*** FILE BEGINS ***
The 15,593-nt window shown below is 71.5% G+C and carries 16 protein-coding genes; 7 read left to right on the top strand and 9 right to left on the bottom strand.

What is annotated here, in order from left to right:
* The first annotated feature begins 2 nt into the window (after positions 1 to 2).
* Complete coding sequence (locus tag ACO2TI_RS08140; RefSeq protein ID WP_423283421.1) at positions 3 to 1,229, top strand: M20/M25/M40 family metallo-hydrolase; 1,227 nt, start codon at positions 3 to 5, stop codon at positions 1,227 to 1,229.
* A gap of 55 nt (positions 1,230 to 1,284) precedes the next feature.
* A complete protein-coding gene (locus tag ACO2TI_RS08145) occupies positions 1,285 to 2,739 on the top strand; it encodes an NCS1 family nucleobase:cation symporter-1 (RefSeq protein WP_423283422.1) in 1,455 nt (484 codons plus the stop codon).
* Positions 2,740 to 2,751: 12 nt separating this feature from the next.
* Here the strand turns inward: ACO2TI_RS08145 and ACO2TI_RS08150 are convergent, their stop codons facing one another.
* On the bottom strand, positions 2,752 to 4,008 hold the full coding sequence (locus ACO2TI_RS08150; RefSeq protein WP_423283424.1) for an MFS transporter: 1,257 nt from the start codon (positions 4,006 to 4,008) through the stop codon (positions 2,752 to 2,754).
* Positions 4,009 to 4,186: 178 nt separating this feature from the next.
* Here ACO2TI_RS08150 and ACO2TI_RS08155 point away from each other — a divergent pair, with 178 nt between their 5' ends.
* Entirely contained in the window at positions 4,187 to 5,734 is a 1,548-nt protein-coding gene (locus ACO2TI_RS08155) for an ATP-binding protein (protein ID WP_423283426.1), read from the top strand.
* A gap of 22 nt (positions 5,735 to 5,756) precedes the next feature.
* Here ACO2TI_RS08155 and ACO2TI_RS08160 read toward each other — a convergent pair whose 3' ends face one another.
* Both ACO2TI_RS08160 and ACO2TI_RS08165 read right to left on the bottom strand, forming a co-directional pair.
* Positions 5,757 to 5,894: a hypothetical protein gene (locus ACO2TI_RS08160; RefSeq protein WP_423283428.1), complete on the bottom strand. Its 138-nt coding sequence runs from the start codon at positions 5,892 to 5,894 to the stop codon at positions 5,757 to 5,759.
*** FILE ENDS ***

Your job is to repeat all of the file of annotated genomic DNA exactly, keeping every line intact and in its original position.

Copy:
The 15,593-nt window shown below is 71.5% G+C and carries 16 protein-coding genes; 7 read left to right on the top strand and 9 right to left on the bottom strand.

What is annotated here, in order from left to right:
* The first annotated feature begins 2 nt into the window (after positions 1 to 2).
* Complete coding sequence (locus tag ACO2TI_RS08140; RefSeq protein ID WP_423283421.1) at positions 3 to 1,229, top strand: M20/M25/M40 family metallo-hydrolase; 1,227 nt, start codon at positions 3 to 5, stop codon at positions 1,227 to 1,229.
* A gap of 55 nt (positions 1,230 to 1,284) precedes the next feature.
* A complete protein-coding gene (locus tag ACO2TI_RS08145) occupies positions 1,285 to 2,739 on the top strand; it encodes an NCS1 family nucleobase:cation symporter-1 (RefSeq protein WP_423283422.1) in 1,455 nt (484 codons plus the stop codon).
* Positions 2,740 to 2,751: 12 nt separating this feature from the next.
* Here the strand turns inward: ACO2TI_RS08145 and ACO2TI_RS08150 are convergent, their stop codons facing one another.
* On the bottom strand, positions 2,752 to 4,008 hold the full coding sequence (locus ACO2TI_RS08150; RefSeq protein WP_423283424.1) for an MFS transporter: 1,257 nt from the start codon (positions 4,006 to 4,008) through the stop codon (positions 2,752 to 2,754).
* Positions 4,009 to 4,186: 178 nt separating this feature from the next.
* Here ACO2TI_RS08150 and ACO2TI_RS08155 point away from each other — a divergent pair, with 178 nt between their 5' ends.
* Entirely contained in the window at positions 4,187 to 5,734 is a 1,548-nt protein-coding gene (locus ACO2TI_RS08155) for an ATP-binding protein (protein ID WP_423283426.1), read from the top strand.
* A gap of 22 nt (positions 5,735 to 5,756) precedes the next feature.
* Here ACO2TI_RS08155 and ACO2TI_RS08160 read toward each other — a convergent pair whose 3' ends face one another.
* Both ACO2TI_RS08160 and ACO2TI_RS08165 read right to left on the bottom strand, forming a co-directional pair.
* Positions 5,757 to 5,894: a hypothetical protein gene (locus ACO2TI_RS08160; RefSeq protein WP_423283428.1), complete on the bottom strand. Its 138-nt coding sequence runs from the start codon at positions 5,892 to 5,894 to the stop codon at positions 5,757 to 5,759.